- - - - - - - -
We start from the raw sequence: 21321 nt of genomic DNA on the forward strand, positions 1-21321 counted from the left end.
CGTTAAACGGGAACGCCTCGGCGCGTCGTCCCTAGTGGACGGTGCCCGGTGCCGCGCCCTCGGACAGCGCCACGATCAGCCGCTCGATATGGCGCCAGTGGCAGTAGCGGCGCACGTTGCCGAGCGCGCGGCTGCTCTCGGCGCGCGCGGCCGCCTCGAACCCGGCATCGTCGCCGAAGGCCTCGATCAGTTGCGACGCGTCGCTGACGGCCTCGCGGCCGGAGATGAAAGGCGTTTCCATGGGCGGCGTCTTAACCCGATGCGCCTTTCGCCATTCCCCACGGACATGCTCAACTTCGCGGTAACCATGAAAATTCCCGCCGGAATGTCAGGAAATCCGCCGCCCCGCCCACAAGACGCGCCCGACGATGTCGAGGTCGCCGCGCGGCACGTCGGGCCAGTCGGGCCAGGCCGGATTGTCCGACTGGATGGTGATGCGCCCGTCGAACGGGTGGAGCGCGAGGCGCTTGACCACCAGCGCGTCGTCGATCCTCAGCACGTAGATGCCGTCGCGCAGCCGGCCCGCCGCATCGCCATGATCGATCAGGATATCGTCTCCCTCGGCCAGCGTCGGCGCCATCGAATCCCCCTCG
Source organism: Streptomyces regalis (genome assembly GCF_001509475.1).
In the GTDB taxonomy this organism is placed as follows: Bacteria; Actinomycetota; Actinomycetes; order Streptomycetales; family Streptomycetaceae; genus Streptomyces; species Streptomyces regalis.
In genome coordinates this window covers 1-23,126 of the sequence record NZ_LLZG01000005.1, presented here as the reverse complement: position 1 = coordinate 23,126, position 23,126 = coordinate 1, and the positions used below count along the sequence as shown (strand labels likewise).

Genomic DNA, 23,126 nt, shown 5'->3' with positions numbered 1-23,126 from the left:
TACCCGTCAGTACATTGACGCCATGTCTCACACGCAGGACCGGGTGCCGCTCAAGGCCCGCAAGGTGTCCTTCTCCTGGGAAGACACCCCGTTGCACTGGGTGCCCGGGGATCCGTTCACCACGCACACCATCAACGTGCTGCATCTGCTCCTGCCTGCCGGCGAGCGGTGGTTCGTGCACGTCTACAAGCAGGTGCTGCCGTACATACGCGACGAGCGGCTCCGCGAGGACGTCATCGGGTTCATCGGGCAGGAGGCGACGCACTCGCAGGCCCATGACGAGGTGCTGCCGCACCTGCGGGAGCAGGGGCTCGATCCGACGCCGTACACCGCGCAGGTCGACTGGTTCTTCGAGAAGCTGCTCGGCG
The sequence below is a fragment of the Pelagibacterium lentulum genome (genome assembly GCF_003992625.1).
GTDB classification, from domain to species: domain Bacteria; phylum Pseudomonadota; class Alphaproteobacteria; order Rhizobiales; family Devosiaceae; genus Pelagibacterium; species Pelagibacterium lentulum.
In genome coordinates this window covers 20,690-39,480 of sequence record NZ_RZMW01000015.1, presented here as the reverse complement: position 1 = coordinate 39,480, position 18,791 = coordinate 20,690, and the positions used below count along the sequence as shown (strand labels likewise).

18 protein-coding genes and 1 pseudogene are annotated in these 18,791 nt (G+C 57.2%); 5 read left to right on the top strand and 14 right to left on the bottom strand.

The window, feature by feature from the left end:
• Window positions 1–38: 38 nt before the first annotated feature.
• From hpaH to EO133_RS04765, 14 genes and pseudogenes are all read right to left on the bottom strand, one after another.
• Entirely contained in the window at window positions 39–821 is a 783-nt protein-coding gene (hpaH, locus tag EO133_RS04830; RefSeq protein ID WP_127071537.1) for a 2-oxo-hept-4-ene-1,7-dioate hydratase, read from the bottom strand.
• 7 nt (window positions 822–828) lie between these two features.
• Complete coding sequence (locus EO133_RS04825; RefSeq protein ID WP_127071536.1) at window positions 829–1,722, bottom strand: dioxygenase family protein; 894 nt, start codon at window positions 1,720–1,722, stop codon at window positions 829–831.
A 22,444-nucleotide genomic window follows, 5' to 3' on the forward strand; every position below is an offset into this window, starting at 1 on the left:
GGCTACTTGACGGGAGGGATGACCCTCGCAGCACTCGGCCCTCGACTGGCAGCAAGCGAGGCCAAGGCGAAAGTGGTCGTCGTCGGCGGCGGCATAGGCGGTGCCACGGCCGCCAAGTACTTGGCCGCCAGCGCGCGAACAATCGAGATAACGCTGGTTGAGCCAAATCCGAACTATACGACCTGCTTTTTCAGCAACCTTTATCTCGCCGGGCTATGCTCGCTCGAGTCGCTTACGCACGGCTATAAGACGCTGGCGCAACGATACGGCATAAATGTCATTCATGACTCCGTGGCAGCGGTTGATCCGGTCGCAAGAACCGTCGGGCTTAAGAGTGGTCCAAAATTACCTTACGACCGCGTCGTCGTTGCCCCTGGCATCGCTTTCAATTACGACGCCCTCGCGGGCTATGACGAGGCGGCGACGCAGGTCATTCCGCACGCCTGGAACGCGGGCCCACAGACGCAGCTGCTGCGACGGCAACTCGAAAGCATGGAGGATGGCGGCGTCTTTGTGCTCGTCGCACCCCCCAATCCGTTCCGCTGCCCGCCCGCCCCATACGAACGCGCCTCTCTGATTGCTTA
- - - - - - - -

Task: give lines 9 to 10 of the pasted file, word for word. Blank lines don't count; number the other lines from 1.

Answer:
GTDB classification, from domain to species: domain Bacteria; phylum Pseudomonadota; class Alphaproteobacteria; order Rhizobiales; family Devosiaceae; genus Pelagibacterium; species Pelagibacterium lentulum.
In genome coordinates this window covers 20,690-39,480 of sequence record NZ_RZMW01000015.1, presented here as the reverse complement: position 1 = coordinate 39,480, position 18,791 = coordinate 20,690, and the positions used below count along the sequence as shown (strand labels likewise).